3rd August 2015 – Spectacular!

It may seem like summer to us, at least when it’s not cold and raining, but to many birds autumn is here already. Waders in particular start to head south again early – the arctic breeding season is very short. Large numbers are gathering along the coast now. This is one of the best times of year to go up to the Wash to watch the waders gathering at high tide.

The Wader Spectacular is well-named. It is a sight to behold to watch tens of thousands of waders peeling off from the rapidly disappearing mud as the tide comes in, flying overhead to roost on the old gravel pits at Snettisham. Knot, Bar-tailed and Black-tailed Godwit, Turnstone, Sanderling and Dunlin, plus Redshanks and Oystercatchers. Smaller numbers of Spotted Redshanks, Greenshanks and sandpipers join them. There, they huddle together in massed ranks to sleep off the high tide. About an hour after high water, they start to get restless and eventually head back to the mud again as it reappears.

Today was a big tide, so a good day to go and watch the waders. At a rough estimate, there were well over 20,000 birds, probably more – an amazing sight. A few photos from today’s spectacle are below. There are more dates over the next month or so where the conditions are suitable. If you are interested in joining us, please get in touch.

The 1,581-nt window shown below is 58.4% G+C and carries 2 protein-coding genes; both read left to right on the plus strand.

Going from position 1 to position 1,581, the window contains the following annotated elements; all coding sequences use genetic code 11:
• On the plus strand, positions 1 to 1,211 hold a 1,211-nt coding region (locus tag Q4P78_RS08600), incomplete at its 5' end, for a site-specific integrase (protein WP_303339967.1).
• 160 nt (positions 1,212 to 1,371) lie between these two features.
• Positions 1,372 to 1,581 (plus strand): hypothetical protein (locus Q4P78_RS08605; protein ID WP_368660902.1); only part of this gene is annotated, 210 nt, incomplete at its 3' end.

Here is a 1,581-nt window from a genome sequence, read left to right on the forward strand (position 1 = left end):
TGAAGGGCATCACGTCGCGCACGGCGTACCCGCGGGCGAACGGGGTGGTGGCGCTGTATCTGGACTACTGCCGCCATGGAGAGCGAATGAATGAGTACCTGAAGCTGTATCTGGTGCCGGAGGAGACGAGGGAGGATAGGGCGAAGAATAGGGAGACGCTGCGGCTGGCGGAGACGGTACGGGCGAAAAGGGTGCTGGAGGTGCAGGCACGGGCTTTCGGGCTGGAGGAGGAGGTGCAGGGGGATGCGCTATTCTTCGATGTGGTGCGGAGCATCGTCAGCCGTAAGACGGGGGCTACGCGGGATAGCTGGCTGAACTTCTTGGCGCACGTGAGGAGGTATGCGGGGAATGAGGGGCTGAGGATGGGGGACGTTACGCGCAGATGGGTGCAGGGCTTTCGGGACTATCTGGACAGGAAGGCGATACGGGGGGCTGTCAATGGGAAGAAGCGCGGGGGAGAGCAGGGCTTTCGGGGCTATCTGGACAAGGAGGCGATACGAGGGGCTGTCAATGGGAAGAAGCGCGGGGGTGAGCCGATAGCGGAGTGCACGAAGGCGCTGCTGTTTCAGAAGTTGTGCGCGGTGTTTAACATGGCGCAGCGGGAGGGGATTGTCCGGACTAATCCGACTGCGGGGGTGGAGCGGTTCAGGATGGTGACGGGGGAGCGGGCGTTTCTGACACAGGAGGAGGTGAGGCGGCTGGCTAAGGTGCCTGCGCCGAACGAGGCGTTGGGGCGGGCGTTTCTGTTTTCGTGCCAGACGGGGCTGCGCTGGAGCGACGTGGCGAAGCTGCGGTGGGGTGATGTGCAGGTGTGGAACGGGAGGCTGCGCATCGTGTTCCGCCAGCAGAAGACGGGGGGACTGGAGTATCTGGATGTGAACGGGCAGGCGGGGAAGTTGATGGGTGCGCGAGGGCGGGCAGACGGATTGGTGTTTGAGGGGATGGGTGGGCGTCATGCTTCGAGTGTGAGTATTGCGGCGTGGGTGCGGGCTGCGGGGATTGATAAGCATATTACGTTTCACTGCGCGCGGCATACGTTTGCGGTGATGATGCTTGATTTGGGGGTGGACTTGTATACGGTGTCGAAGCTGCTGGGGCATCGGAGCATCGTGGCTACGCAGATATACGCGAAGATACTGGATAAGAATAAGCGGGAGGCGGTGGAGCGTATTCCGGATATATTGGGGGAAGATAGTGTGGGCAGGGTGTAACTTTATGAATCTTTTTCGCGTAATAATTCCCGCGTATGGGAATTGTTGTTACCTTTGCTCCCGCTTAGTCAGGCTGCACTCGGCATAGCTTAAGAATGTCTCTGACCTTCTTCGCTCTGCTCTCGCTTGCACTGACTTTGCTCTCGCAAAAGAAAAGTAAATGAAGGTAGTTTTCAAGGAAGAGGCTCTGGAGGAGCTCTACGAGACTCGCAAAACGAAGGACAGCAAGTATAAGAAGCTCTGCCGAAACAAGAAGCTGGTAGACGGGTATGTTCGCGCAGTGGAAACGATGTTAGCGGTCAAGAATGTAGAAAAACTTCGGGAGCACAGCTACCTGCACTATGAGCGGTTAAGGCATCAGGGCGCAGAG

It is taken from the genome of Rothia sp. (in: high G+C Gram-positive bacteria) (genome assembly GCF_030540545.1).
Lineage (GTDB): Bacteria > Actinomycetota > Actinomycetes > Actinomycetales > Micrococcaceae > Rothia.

P1060994The waders start to gather in vast flocks as the mud disappears under the tide

P1070059P1070021The mud gradually disappears under the rising water

P1070027The waders start to take flight, heading for the pits

P1070110P1070115P1070121Vast clouds of waders take to the air and pass low overhead

P1070033P1070047Flocks of Knot and Bar-tailed Godwit predominate

P1070136The waders huddle together on the old gravel pits, these are mainly Dunlin

P1070177…and these are mainly Knot, many still in summer plumage

IMG_7587IMG_7655Amongst the throng, a few surprises – here two adult Curlew Sandpipers

P1070163The waders may be spooked from the roost and whirl round in tight flocks

P1070172Then, finally, they start to make their way back to the mud as the tide recedes

IMG_7637A juvenile Wheatear today was unexpected – where did it come from?

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